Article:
Entrepreneur Jesse Biter has two parcels under contract — for a total of an acre of prime downtown land just north of Whole Foods Market Centre.
Biter plans to develop what he calls obtainable housing apartments on the site, with 180 units ranging from 500 to 1,000 square feet, and starting at under $1,000-a-month rent. The average unit will be about 800 square feet, Biter said.
Biter’s effort to build the development would meet his vision for more affordable residential units in the city’s core.
“The live, work, play vision doesn’t work until a project like this is built,” Biter said.
Biter would be able to build the apartment development because of a city approval in 2007 that granted previous developer Leonard Garner a density bonus allowing up to 168 new residences at 1445 Second St., where the United Way of Sarasota building is currently located.
Under the city’s expired Downtown Residential Overlay District (DROD), the density bonus quadrupled the number of residential units that could be built. At the time, city officials were trying to spur the development of more affordable units downtown.
As long as Biter secures a building permit by 2015, he can build the additional units, Biter said.
“It’s still viable,” Senior City Planner Harvey Hoglund said about the previous DROD approval.
Biter also has the adjacent property, at 1401 Second St., under contract, he said. Twelve additional units could be built on that land, for a total of 180 units if the development is built.
Early plans for the 10-story apartment project include amenities such as a laundry shoot and a share-a-car community rental program for renters who want to trade their car for a bike.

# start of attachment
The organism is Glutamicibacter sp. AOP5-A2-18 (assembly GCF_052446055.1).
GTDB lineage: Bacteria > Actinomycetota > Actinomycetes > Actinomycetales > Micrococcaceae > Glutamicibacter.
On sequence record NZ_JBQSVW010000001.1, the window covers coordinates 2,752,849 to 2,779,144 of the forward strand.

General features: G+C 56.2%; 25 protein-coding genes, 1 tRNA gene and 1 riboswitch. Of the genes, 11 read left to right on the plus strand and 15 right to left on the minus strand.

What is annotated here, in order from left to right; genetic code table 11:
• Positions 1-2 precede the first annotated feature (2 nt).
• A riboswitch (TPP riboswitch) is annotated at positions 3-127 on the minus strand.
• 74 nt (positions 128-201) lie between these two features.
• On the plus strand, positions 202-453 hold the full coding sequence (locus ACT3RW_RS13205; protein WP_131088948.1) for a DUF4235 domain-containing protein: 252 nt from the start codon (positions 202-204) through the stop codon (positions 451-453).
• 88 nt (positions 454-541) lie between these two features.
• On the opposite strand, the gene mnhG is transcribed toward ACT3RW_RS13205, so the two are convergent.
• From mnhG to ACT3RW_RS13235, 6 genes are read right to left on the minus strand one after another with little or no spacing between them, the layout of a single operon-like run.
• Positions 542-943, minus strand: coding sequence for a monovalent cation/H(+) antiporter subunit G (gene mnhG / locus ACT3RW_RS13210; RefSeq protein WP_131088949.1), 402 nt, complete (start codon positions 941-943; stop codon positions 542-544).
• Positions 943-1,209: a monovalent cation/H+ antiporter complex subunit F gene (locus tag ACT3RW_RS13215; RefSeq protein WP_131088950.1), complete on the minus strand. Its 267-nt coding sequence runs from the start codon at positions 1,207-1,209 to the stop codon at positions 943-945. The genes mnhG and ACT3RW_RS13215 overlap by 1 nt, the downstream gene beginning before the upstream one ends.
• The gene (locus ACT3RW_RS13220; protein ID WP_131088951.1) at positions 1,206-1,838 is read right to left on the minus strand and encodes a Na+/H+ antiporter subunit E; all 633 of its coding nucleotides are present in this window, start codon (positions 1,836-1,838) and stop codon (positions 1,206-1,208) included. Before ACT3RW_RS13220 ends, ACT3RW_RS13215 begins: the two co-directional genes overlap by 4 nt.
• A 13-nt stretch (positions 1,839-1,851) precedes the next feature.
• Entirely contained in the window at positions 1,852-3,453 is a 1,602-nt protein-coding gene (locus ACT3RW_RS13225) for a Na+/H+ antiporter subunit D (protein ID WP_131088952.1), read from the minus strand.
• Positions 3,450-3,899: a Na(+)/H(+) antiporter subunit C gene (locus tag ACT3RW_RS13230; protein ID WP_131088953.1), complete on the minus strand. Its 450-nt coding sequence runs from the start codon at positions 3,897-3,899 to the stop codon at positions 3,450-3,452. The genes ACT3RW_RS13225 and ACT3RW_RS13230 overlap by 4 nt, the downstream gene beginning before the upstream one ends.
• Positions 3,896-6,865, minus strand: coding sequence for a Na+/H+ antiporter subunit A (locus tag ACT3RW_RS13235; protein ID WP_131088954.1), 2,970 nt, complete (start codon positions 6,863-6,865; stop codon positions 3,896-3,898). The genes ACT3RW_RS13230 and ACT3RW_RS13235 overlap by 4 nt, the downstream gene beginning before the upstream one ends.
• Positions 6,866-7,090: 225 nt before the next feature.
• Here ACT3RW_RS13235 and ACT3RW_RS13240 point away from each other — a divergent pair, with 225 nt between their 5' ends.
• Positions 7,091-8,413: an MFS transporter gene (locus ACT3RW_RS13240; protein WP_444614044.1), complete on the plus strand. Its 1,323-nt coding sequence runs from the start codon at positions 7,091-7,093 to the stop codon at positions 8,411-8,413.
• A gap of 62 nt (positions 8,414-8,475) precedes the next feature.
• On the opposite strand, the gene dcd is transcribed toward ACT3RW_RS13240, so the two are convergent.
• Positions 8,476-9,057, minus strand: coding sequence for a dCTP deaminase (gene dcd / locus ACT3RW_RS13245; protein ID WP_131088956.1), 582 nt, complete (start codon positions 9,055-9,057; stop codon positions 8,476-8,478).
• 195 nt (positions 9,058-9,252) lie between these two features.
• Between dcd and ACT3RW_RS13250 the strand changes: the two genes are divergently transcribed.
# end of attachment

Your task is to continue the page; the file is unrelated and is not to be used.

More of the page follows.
If the deal goes through, it would be the fourth major downtown property investment in the last two years for Biter.
Real-estate broker John Harshman, representing the owner, confirmed that the United Way property was under contract.
For more details, pick up a copy of the Feb. 21 Sarasota Observer.
Currently 1 Response
- I would like to know where these "young professionals" that are targeted for these units are going to work. There aren't those kinds of jobs in the downtown area. The restaurant and retail workers who are the majority of workers downtown wouldn't be able to afford these price points. When the 1350 Main building was planned, it was supposed to be "affordable" housing too. Those units are 700-1100 SF, originally sold for $150K, now selling for $275-$350K. The "live, work, play" vision doesn't work if there are not the kinds of jobs in the area that will support these rents.
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